My Mexico Hardcover – 1 Nov 1998
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Top Customer Reviews
Most people don't know that mexican food is not only tacos, enchiladas or guacamole we have so many other things that are just delicious.
Diana Kennedy is a great writer and some of her stories made me cry because I miss Mexico so much. I just hope she keeps writing about my beautiful country.
Most Helpful Customer Reviews on Amazon.com (beta)
I have reviewed Ms. Kennedy's ninth book, `From My Mexican Kitchen', which I consider a real gem among treatises on the techniques of national cuisines. It goes into various techniques, especially baking, on which Ms. Kennedy is a certifiable expert, to a level of detail that one rarely sees in other books. The current book under consideration is much different from the later volume and should expect to find a much narrower audience.
`My Mexico' is a personal culinary diary, with echos of a John Steinbeck `Travels With Charley' air about it. Like many other culinary surveys, it is organized by Mexican province rather than by type of dish. And, unlike Ms. Casas' excellent `Delicioso!' culinary geography of Spain, with lots of interesting summaries of characteristics of the various regions, Ms. Kennedy is purely the tourist in this book, dwelling on the specific people and places and dishes she encounters in her travels throughout Mexico.
As an aside, I will add the opinion that Ms. Kennedy seems to find much ugliness in the urban development, congestion, lack of good highways, and disappearance of natural beauty in her beloved Mexico. The recitation of changes she finds distasteful make one wonder how her affection for the country survives the uncontrolled and somewhat corrupt development in Mexico. But then, she talks about the food and all seems forgiven.
As someone who is not nearly as familiar with Mexico as I have come to be of Italy, France, Germany, or England, the first thing I miss is a good map. This absence is especially noisome as this is about culinary geography, regardless of how personal. The second thing I miss is a listing of recipes by type of dish. As all recipes in the text are located by region or state, many of whose names are unknown to me, a listing by primary ingredient or course in the style of most cookbooks would make this book much more valuable to the novice to Mexican food. The book does include an alphabetical listing of recipes, but since it is alphabetical by Spanish name, it doesn't do me much good. I can barely find my way around culinary Italian, let alone Spanish. My study of German does little good in the largely Latin world of culinary diversity.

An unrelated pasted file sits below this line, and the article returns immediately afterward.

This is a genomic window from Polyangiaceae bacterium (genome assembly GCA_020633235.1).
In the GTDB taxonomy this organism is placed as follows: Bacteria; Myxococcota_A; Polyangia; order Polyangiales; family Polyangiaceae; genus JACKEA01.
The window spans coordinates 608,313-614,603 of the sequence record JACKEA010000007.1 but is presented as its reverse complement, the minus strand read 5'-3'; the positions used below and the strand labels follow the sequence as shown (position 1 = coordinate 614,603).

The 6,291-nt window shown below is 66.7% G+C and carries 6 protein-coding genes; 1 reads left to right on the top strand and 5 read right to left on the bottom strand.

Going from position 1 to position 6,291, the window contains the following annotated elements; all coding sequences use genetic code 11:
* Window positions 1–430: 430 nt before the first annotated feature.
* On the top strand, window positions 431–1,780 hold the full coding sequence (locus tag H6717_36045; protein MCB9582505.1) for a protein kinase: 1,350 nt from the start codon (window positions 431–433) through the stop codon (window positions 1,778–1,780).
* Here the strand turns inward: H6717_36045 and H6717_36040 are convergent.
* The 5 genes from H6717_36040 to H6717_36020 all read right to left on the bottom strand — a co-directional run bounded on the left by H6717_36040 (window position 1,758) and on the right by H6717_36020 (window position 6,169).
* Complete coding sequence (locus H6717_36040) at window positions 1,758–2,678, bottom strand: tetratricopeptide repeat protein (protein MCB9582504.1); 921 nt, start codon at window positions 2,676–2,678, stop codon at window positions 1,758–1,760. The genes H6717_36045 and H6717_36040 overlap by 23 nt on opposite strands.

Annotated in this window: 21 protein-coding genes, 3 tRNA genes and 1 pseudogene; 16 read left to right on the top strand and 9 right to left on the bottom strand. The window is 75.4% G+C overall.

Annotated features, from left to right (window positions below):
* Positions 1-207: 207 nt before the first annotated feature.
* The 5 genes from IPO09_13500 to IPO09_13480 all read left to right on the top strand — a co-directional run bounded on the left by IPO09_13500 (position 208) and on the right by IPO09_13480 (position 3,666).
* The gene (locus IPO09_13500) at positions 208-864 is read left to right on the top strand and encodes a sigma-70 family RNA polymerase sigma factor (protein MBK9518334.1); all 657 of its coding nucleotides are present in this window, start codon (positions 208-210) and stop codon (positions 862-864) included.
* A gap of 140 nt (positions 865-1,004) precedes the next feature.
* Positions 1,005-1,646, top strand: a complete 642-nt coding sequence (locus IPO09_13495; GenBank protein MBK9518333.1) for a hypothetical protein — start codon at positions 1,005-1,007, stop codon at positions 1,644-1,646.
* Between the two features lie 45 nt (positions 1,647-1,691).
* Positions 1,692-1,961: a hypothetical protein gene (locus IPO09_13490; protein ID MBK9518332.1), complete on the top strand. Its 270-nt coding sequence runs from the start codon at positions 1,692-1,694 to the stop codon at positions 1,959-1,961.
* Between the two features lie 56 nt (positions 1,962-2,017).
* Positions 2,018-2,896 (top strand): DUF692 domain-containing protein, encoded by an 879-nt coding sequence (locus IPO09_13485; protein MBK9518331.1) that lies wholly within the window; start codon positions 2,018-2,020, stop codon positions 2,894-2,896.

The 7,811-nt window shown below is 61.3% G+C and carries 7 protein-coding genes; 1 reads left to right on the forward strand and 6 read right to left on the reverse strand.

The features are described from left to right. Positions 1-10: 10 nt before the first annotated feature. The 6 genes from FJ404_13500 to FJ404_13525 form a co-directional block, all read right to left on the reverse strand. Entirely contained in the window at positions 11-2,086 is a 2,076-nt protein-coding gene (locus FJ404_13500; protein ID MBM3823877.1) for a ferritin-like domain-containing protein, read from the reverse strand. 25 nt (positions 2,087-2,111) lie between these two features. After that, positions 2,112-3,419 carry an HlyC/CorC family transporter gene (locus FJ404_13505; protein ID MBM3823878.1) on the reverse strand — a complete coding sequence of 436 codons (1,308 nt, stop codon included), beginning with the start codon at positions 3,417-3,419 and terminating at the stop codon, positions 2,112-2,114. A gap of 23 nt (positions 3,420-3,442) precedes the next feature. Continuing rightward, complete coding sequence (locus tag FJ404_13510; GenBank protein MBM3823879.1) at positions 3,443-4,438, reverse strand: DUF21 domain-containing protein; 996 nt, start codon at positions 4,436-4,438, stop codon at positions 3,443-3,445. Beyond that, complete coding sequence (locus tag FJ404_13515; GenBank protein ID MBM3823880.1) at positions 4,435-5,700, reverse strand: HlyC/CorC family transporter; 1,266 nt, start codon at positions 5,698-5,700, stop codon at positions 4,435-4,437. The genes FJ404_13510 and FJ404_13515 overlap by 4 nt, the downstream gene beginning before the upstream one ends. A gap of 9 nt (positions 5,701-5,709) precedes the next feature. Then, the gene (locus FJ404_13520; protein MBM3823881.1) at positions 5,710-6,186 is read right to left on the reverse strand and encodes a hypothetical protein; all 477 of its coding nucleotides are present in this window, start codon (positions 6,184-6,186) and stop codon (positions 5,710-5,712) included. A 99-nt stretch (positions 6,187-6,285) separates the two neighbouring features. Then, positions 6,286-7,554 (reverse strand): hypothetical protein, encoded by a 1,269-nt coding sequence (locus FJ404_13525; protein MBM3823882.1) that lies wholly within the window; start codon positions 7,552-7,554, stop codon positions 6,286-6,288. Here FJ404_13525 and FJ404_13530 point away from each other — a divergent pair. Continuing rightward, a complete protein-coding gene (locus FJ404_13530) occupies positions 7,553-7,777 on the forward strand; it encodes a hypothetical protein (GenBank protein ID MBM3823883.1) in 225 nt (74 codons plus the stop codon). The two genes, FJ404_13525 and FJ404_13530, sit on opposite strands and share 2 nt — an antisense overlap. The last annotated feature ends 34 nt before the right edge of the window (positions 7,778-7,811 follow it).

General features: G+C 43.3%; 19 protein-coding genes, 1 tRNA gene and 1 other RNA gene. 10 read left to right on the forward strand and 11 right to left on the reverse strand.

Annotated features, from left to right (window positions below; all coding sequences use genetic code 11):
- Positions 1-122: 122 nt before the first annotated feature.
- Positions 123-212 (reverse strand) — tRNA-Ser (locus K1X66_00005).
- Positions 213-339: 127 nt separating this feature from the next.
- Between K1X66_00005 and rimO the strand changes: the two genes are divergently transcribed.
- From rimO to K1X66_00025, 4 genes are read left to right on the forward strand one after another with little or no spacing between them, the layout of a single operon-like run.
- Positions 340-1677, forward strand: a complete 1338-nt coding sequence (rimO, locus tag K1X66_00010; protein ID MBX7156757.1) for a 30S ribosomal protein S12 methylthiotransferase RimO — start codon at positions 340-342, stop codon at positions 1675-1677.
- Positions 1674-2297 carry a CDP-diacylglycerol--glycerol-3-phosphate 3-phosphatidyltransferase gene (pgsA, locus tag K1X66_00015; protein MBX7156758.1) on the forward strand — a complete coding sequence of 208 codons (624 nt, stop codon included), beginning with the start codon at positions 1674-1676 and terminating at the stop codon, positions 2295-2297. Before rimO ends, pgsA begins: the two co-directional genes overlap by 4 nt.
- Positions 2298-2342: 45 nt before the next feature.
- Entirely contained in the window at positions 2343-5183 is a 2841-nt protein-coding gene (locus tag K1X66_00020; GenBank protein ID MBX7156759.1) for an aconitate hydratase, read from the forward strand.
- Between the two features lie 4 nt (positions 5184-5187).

This is the kind of book that will be enjoyed primarily by people who already know and love Mexico. I get the picture of such readers being hobbits at Bilbo Baggins 111th birthday party with their feet up on the table and nibbling to fill in the odd, empty corners of their generous stomachs. This is the book for people who would not learn much from yet another book of familiar Mexican recipes. I would get pleasure out of a similar book on German or Austrian cuisine as I have been to many places in Germany and I believe there are not enough books concentrating on Austro-Hungarian cuisine.
Ending on a positive note, I relish the discovery in this book of a culinary treatment of cuitlacoche (on page 456), the fungus that grows on corn and which I understand it is a great delicacy in Mexico. I have been familiar with this foul looking stuff for many years, but I first encountered its culinary interest on the very first Food Network `Iron Chef America' show pitting Bobby Flay against Sr. Bayless of Frontera Grill. I was really rooting for Bayless, who lost by a single point to Flay, and I was left wondering, with Alton Brown, who was the brave soul who first looked at the stuff as something good to eat. Well, Ms. Kennedy fills us in on the subject.
Highly recommended for all who can't get enough of books about Mexican food. For all other, check out Ms. Kennedy's other books.